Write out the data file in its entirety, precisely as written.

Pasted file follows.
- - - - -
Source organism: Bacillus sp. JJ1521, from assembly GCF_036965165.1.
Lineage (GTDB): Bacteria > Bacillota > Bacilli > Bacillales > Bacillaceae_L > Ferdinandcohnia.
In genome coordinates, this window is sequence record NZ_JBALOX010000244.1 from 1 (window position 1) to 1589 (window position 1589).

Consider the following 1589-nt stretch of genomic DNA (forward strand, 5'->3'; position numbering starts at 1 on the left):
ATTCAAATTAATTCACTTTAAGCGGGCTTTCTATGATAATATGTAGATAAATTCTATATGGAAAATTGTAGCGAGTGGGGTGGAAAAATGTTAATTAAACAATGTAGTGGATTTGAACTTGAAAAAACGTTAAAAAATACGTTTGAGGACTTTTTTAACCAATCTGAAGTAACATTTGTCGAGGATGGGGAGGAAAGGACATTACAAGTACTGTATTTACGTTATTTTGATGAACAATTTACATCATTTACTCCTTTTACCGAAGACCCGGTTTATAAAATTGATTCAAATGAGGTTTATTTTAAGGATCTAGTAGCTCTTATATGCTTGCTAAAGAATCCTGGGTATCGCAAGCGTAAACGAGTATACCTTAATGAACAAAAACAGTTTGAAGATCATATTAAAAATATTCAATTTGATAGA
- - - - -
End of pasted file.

Source organism: Bacillus sp. JJ1521, from assembly GCF_036965165.1.
Lineage (GTDB): Bacteria > Bacillota > Bacilli > Bacillales > Bacillaceae_L > Ferdinandcohnia.
In genome coordinates, this window is sequence record NZ_JBALOX010000244.1 from 1 (window position 1) to 1589 (window position 1589).

Consider the following 1589-nt stretch of genomic DNA (forward strand, 5'->3'; position numbering starts at 1 on the left):
ATTCAAATTAATTCACTTTAAGCGGGCTTTCTATGATAATATGTAGATAAATTCTATATGGAAAATTGTAGCGAGTGGGGTGGAAAAATGTTAATTAAACAATGTAGTGGATTTGAACTTGAAAAAACGTTAAAAAATACGTTTGAGGACTTTTTTAACCAATCTGAAGTAACATTTGTCGAGGATGGGGAGGAAAGGACATTACAAGTACTGTATTTACGTTATTTTGATGAACAATTTACATCATTTACTCCTTTTACCGAAGACCCGGTTTATAAAATTGATTCAAATGAGGTTTATTTTAAGGATCTAGTAGCTCTTATATGCTTGCTAAAGAATCCTGGGTATCGCAAGCGTAAACGAGTATACCTTAATGAACAAAAACAGTTTGAAGATCATATTAAAAATATTCAATTTGATAGA